Charged local nurse part of U.S. fraud takedown


JASPER — The jailing this week of a former local hospital nurse was one of 12 such Indiana investigations that were part of a larger nationwide health care fraud takedown.

Organizers are billing it as the country’s largest ever health care fraud enforcement action. It involved 601 charged defendants across the U.S., including 165 doctors, nurses and other licensed medical professionals targeted for their alleged participation in health care fraud schemes involving more than $2 billion in false billings.

There were 76 doctors charged across the country for their roles in prescribing and distributing opioids and other dangerous narcotics and 30 state Medicaid Fraud Control Units also participated.

In Indiana, the Office of the Attorney General’s Medicaid Fraud Control Unit played a key role in 12 criminal investigations that uncovered more than $200,000 in alleged Medicaid fraud, leading to charges against 14 individuals.

In Dubois County, a warrant charged a former nurse at Memorial Hospital and Health Care Center with unlawful possession of prescription drugs and theft.

Jilaine P. Wirts, 58, Washington, turned herself in Monday morning at the Dubois County Security Center to answer to the Dubois Superior Court warrant charging her with three Level 6 felony counts of unlawful possession or use of a legend (prescription) drug and three misdemeanor counts of theft.

The charges date to October of last year and follow an internal investigation that resulted in Wirts’ employment at the hospital ending Nov. 2, according to court documents.

The case involves Wirts’ alleged involvement in missing Gabapentin, known by the brand name Neurontin, from the hospital’s Inpatient Rehab Center.

Discrepancies triggered audits of automated medication dispensing cabinet activity in the IRC unit.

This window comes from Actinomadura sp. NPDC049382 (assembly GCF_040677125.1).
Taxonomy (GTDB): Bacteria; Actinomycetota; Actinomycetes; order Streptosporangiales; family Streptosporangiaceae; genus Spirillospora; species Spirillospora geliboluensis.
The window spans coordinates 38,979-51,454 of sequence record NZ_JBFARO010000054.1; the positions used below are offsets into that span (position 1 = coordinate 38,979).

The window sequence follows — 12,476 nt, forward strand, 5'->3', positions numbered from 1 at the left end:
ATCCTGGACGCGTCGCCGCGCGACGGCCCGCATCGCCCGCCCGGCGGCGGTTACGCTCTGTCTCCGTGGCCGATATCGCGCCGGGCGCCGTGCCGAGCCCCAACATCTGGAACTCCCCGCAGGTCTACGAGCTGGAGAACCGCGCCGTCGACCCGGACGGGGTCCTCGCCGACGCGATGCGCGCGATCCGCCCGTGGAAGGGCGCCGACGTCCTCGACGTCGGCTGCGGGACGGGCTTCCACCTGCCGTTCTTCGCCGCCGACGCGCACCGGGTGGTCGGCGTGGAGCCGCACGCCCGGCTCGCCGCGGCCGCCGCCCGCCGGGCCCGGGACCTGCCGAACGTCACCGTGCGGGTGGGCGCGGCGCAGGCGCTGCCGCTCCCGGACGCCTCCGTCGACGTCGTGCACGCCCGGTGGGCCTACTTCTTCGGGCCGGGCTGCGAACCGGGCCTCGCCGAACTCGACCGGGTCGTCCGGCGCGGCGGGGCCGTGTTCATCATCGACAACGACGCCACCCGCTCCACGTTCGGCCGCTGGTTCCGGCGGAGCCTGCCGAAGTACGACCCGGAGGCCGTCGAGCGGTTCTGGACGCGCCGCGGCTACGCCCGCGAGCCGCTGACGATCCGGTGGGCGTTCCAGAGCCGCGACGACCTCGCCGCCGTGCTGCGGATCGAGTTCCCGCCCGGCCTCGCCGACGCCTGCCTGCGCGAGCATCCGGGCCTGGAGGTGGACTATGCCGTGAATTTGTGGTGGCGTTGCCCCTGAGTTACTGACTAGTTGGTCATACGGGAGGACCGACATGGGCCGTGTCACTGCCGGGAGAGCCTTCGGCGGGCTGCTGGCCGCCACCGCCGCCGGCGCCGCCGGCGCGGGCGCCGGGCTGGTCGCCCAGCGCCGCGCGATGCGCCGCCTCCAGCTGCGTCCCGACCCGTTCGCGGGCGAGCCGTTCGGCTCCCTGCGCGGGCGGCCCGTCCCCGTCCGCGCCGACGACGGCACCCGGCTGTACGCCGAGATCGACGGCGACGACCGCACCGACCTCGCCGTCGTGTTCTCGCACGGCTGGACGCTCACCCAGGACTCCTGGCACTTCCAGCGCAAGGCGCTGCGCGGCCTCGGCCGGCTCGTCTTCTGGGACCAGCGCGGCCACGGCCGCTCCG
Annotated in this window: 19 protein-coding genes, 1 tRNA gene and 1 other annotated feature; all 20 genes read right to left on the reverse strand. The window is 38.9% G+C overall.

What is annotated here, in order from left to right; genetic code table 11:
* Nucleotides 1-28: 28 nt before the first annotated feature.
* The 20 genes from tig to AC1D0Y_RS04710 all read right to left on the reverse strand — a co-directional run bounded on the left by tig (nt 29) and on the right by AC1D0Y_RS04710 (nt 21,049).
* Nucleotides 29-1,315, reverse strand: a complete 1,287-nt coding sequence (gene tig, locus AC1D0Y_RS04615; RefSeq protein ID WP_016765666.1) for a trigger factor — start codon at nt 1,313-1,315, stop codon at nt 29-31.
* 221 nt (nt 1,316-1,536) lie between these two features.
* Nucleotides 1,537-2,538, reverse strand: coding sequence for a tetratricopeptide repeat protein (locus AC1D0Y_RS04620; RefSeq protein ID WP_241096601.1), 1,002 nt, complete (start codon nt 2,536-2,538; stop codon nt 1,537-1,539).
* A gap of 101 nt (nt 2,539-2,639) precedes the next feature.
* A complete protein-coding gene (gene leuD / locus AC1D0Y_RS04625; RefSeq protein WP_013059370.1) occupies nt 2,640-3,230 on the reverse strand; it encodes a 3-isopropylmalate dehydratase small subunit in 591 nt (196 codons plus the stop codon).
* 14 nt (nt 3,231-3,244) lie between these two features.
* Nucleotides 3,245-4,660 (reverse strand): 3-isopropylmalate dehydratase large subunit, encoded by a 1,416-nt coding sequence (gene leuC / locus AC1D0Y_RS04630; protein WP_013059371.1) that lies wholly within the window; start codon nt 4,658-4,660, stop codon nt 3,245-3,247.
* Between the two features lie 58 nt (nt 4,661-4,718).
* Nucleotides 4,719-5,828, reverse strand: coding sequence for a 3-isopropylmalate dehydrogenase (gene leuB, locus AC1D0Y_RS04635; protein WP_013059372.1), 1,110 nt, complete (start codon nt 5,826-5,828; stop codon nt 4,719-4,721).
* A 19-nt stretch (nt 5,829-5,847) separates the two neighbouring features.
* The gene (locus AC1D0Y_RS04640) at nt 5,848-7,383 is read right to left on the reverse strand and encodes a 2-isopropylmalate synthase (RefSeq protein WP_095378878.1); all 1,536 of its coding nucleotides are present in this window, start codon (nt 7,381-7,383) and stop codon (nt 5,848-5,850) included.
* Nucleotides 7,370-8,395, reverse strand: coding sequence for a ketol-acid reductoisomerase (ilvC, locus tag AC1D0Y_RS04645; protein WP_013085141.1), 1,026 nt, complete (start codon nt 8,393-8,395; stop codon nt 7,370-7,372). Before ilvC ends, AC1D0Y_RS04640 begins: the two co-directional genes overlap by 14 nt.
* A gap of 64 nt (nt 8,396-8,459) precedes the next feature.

When interviewed by investigators with the Indiana Attorney General’s MFCU Feb. 1, Wirts allegedly admitted she took Gabapentin for her own personal use during a six-month period, often ingesting them on her drive home from work.

The investigation resulted in an arrest warrant being issued Friday. Wirts posted bond later Monday.

Other Indiana cases involved instances of forgery, fraudulent claims and bogus billings in Delaware, Floyd, Hendricks, Jefferson, Jennings, Johnson, Lake, Lawrence, Marion, Pulaski and Warrick counties.

“Medicaid fraud leaves in its wake many victims,” Indiana Attorney General Curtis Hill said. “Any licensed providers who commit this offense are taking advantage of those for whom they are supposed to provide care, including the disabled and less fortunate who rely on Medicaid.

“In addition, they are also fleecing taxpayers whose hard-earned money is used to fund these programs.”

Hill noted the Hoosiers who stand accused of crimes are certainly presumed innocent until a court finds otherwise.”

In addition to the nationwide health care fraud takedown announced Thursday, the U.S. Department of Health and Human Services said that, from July 2017 to the present, it has excluded 2,700 individuals from participation in Medicare, Medicaid and all other federal health care programs, which includes 587 providers excluded for conduct related to opioid diversion and abuse.

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